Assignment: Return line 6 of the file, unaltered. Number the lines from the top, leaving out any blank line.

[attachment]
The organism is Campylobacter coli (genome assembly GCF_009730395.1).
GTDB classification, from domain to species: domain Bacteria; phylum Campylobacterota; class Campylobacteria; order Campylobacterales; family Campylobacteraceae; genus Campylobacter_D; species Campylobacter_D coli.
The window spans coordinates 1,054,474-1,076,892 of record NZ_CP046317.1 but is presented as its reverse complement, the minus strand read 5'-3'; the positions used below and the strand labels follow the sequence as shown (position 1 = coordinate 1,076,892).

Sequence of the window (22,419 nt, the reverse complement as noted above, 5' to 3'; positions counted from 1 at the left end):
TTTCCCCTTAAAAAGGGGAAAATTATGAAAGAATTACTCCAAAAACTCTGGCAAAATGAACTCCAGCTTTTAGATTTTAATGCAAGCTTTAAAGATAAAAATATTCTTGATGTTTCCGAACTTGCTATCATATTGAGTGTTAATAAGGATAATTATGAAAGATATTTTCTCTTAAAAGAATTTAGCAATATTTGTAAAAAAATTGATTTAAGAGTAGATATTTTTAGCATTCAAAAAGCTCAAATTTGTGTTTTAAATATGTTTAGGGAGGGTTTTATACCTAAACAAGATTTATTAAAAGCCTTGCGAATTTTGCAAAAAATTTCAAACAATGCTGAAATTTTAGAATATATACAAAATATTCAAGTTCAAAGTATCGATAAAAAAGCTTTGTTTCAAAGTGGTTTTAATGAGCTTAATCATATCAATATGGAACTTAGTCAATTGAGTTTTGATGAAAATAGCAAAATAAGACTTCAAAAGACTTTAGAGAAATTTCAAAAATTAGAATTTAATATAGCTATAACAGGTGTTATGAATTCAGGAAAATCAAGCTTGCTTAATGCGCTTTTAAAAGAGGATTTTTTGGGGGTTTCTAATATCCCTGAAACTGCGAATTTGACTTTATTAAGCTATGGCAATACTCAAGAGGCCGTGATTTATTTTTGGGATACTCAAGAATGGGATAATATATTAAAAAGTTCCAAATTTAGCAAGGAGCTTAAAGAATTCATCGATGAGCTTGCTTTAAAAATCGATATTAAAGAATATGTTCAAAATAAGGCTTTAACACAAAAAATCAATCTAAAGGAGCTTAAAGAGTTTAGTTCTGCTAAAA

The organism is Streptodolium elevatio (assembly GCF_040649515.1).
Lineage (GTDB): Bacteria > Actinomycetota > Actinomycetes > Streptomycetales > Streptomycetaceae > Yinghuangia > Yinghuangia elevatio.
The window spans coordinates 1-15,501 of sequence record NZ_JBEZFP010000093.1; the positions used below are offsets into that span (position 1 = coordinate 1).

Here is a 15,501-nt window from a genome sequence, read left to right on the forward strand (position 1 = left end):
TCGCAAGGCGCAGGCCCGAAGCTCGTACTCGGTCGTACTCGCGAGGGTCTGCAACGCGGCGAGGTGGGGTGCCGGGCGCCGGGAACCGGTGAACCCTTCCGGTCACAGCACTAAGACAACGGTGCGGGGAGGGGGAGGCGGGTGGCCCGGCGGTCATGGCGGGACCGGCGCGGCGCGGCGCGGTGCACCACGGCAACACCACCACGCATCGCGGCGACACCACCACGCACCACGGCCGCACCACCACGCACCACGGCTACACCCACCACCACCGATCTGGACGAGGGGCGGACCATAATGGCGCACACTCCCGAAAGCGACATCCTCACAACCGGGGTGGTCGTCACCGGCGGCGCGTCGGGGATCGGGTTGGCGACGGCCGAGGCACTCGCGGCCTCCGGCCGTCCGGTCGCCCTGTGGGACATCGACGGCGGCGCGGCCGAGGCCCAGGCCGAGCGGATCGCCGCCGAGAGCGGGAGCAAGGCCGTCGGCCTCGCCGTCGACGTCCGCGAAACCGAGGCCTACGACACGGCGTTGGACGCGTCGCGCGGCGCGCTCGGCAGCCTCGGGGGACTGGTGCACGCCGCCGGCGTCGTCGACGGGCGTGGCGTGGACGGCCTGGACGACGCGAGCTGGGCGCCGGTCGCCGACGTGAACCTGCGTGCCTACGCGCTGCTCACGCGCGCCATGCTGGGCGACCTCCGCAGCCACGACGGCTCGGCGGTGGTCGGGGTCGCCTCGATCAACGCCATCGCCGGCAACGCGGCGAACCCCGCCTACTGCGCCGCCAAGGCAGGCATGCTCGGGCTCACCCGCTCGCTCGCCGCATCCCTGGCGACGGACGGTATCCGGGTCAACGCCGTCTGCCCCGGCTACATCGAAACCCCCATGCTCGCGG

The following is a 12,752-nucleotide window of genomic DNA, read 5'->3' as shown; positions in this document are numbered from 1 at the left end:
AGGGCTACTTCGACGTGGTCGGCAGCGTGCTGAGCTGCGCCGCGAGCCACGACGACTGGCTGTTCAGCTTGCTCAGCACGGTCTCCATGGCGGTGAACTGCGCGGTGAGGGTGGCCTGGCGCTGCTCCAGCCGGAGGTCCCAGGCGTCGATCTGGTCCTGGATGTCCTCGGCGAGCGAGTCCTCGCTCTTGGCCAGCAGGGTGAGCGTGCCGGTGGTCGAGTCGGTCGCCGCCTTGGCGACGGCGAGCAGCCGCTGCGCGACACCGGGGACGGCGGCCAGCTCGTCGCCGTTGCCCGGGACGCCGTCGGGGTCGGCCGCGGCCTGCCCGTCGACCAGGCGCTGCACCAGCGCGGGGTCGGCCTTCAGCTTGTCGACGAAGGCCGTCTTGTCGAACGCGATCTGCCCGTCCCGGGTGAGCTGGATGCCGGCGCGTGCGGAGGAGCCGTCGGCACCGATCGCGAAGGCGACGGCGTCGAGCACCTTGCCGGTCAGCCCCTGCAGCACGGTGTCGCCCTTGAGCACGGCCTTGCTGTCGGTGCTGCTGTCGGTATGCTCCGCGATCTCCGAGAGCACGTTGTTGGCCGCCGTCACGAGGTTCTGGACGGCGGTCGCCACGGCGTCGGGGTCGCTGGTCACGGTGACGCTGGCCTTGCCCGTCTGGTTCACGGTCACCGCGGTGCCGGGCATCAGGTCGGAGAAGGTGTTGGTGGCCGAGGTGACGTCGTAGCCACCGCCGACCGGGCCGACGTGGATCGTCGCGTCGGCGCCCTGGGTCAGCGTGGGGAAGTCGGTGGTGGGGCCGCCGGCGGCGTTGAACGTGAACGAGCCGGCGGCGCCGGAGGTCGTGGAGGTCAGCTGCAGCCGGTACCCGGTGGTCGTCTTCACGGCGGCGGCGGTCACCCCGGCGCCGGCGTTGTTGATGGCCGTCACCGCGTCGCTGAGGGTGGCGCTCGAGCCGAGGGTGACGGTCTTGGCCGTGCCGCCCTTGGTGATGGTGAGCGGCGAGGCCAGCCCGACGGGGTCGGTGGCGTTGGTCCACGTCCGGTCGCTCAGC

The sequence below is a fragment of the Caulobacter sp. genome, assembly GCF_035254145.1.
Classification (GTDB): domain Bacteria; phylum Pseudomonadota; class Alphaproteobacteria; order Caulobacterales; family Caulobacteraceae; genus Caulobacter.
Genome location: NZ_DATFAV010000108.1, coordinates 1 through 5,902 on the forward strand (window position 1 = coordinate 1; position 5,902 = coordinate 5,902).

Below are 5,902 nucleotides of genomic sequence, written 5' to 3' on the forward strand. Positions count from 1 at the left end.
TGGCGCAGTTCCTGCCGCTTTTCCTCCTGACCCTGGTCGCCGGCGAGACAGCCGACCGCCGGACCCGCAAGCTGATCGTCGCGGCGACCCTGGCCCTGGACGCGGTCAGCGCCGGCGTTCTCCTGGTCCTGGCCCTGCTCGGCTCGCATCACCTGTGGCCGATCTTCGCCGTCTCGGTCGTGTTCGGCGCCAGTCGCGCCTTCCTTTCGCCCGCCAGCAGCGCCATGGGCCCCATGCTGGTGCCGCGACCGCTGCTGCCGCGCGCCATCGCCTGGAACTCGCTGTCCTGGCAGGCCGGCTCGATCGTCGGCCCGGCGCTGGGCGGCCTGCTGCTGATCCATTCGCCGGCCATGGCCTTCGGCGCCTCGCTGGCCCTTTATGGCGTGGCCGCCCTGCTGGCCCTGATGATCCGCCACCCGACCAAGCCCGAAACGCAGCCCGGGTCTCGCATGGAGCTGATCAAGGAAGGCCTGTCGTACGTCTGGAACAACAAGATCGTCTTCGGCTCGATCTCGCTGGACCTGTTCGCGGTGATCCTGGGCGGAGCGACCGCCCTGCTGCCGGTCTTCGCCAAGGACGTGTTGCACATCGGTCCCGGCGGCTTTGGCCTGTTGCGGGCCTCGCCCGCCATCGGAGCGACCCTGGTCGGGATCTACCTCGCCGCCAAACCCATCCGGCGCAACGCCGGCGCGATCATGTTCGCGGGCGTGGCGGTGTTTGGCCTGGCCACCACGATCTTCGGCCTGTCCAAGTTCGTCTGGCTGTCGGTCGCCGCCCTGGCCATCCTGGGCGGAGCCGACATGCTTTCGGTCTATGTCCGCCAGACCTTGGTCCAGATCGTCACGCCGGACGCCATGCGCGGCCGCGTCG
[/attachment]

The organism is Streptodolium elevatio (assembly GCF_040649515.1).